This subdividing of tenured and tenure-track faculty also tends to facilitate and justify the use of contingent faculty. It is the logical extension of a system organized around the outcomes of specific, and seemingly unrelated tasks.
For the institutions, however, the deconstruction of faculty work offered a great incentive to reduce their commitment to an inflexible work force of tenured faculty and increase their investment in short-term, highly efficient faculty dedicated to specific purposes for specific periods of time and whose productivity and performance could be reliably maintained.
If the teaching me, the research me, and the administrative me cannot actually exist separately and independently of one another, then it makes a certain administrative sense to seek specialized workers whose functions can actually be compartmentalized in exactly this way. Of course, I actually only do any of these jobs well because I do all of these jobs. But that complexity makes faculty assessment and management much more difficult. The pernicious fantasy of the fungibility of faculty work is only perpetuated by the current ways in which we evaluate faculty.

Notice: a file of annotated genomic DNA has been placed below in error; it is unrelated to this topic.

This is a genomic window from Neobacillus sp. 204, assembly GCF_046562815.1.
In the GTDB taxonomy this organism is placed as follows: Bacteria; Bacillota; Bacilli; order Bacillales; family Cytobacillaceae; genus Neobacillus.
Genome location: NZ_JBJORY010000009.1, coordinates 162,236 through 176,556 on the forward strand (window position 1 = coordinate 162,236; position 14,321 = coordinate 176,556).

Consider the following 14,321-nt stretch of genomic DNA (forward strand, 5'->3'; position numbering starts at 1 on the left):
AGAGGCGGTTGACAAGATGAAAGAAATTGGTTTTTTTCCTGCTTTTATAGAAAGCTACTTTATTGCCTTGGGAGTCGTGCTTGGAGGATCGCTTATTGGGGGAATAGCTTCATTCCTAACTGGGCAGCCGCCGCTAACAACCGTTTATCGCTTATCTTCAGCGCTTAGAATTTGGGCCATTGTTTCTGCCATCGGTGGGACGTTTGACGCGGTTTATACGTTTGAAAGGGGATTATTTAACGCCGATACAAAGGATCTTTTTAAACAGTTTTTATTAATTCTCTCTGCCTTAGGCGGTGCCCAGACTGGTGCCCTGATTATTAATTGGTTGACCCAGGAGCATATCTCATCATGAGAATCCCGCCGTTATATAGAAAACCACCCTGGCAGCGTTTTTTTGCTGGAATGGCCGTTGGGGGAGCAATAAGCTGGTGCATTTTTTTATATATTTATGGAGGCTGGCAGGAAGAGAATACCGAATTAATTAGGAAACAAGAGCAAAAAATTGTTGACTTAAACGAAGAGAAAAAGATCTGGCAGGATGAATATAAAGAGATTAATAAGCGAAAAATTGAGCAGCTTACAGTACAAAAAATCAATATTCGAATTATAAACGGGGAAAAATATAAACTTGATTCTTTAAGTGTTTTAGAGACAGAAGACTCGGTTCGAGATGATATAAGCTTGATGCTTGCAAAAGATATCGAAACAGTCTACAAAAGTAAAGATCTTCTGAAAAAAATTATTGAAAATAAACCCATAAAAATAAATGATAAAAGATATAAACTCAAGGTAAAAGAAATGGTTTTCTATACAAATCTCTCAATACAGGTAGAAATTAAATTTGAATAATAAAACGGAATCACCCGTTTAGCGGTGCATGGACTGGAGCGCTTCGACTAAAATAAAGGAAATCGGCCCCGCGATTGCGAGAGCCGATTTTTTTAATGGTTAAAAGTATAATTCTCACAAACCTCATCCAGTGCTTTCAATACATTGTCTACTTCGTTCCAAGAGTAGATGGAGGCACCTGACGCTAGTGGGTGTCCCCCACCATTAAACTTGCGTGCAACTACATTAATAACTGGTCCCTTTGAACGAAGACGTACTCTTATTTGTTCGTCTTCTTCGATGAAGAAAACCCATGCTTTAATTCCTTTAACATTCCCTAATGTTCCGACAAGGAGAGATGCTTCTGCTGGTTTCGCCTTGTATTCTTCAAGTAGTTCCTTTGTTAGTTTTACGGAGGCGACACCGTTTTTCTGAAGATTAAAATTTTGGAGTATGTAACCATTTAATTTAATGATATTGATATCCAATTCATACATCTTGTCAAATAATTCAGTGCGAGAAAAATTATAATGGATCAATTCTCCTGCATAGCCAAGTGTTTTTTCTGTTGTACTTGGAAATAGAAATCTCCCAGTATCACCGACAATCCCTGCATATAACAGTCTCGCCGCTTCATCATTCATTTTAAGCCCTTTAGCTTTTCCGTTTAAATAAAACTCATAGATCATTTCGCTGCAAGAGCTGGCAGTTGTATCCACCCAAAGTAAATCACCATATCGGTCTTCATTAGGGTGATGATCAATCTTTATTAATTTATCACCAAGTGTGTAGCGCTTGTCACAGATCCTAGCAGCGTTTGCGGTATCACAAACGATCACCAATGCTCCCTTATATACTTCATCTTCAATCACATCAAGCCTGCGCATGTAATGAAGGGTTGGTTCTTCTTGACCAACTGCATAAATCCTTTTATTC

Virtual Whiteboard

By way of academhack, here's a new web-based virtual whiteboard called Twiddla.

Twiddla is a virtual whiteboard. I have been waiting for this to be done right, as it is an extremely useful tool, and not everyone has Mac OS 10.5 which allows easy screen sharing. Twiddla is extremely easy, as they say “no plugins, no downloads, or firewall vodoo.” (Firewall Vodoo? Haven’t heard that before, but think I will now use it regularly as a catch-all phrase.)
Give it a try. I can almost see myself using this in class with the digital projector. I've never really bonded to the smartboard interface that enables all the drawing tools. And using Twiddla would just be pulling up another web page. It allows you to have multiple users, or an entire class, collaborate using it. Very cool.

Thursday, April 10, 2008

Rumor Has It

I have been told a very excellent rumor. And I have a blog. So I will do what comes naturally.

I have it on high authority from low sources, that Led Zeppelin will in fact be be playing at Bonnaroo this summer. Trust me. Professional philosophers know these sorts of things.



Since this is just another round for a rumor that has been bouncing around the inter-tubes at least since December, I don't really expect anyone to take the word of an obscure academic blogger seriously.